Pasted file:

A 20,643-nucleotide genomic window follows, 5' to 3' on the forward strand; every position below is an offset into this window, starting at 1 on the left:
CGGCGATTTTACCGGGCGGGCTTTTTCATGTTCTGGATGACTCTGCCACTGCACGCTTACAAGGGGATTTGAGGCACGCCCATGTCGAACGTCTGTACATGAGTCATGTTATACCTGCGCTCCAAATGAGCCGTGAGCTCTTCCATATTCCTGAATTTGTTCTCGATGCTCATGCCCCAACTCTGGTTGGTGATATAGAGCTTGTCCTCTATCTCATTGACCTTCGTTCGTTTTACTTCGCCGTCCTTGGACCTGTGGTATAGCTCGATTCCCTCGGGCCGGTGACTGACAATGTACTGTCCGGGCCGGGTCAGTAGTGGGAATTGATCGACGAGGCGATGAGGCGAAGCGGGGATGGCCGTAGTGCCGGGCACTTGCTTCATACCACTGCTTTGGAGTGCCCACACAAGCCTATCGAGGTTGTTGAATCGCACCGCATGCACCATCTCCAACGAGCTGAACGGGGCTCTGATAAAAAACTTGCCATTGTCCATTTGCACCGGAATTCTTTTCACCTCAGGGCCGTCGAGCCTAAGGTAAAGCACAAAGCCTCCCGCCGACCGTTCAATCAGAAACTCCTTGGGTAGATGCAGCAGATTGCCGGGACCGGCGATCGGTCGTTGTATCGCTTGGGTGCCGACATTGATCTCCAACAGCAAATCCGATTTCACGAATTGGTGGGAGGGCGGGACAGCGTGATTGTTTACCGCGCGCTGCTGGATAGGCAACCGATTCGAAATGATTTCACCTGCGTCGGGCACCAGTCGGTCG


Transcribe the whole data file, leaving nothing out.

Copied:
A 20,643-nucleotide genomic window follows, 5' to 3' on the forward strand; every position below is an offset into this window, starting at 1 on the left:
CGGCGATTTTACCGGGCGGGCTTTTTCATGTTCTGGATGACTCTGCCACTGCACGCTTACAAGGGGATTTGAGGCACGCCCATGTCGAACGTCTGTACATGAGTCATGTTATACCTGCGCTCCAAATGAGCCGTGAGCTCTTCCATATTCCTGAATTTGTTCTCGATGCTCATGCCCCAACTCTGGTTGGTGATATAGAGCTTGTCCTCTATCTCATTGACCTTCGTTCGTTTTACTTCGCCGTCCTTGGACCTGTGGTATAGCTCGATTCCCTCGGGCCGGTGACTGACAATGTACTGTCCGGGCCGGGTCAGTAGTGGGAATTGATCGACGAGGCGATGAGGCGAAGCGGGGATGGCCGTAGTGCCGGGCACTTGCTTCATACCACTGCTTTGGAGTGCCCACACAAGCCTATCGAGGTTGTTGAATCGCACCGCATGCACCATCTCCAACGAGCTGAACGGGGCTCTGATAAAAAACTTGCCATTGTCCATTTGCACCGGAATTCTTTTCACCTCAGGGCCGTCGAGCCTAAGGTAAAGCACAAAGCCTCCCGCCGACCGTTCAATCAGAAACTCCTTGGGTAGATGCAGCAGATTGCCGGGACCGGCGATCGGTCGTTGTATCGCTTGGGTGCCGACATTGATCTCCAACAGCAAATCCGATTTCACGAATTGGTGGGAGGGCGGGACAGCGTGATTGTTTACCGCGCGCTGCTGGATAGGCAACCGATTCGAAATGATTTCACCTGCGTCGGGCACCAGTCGGTCG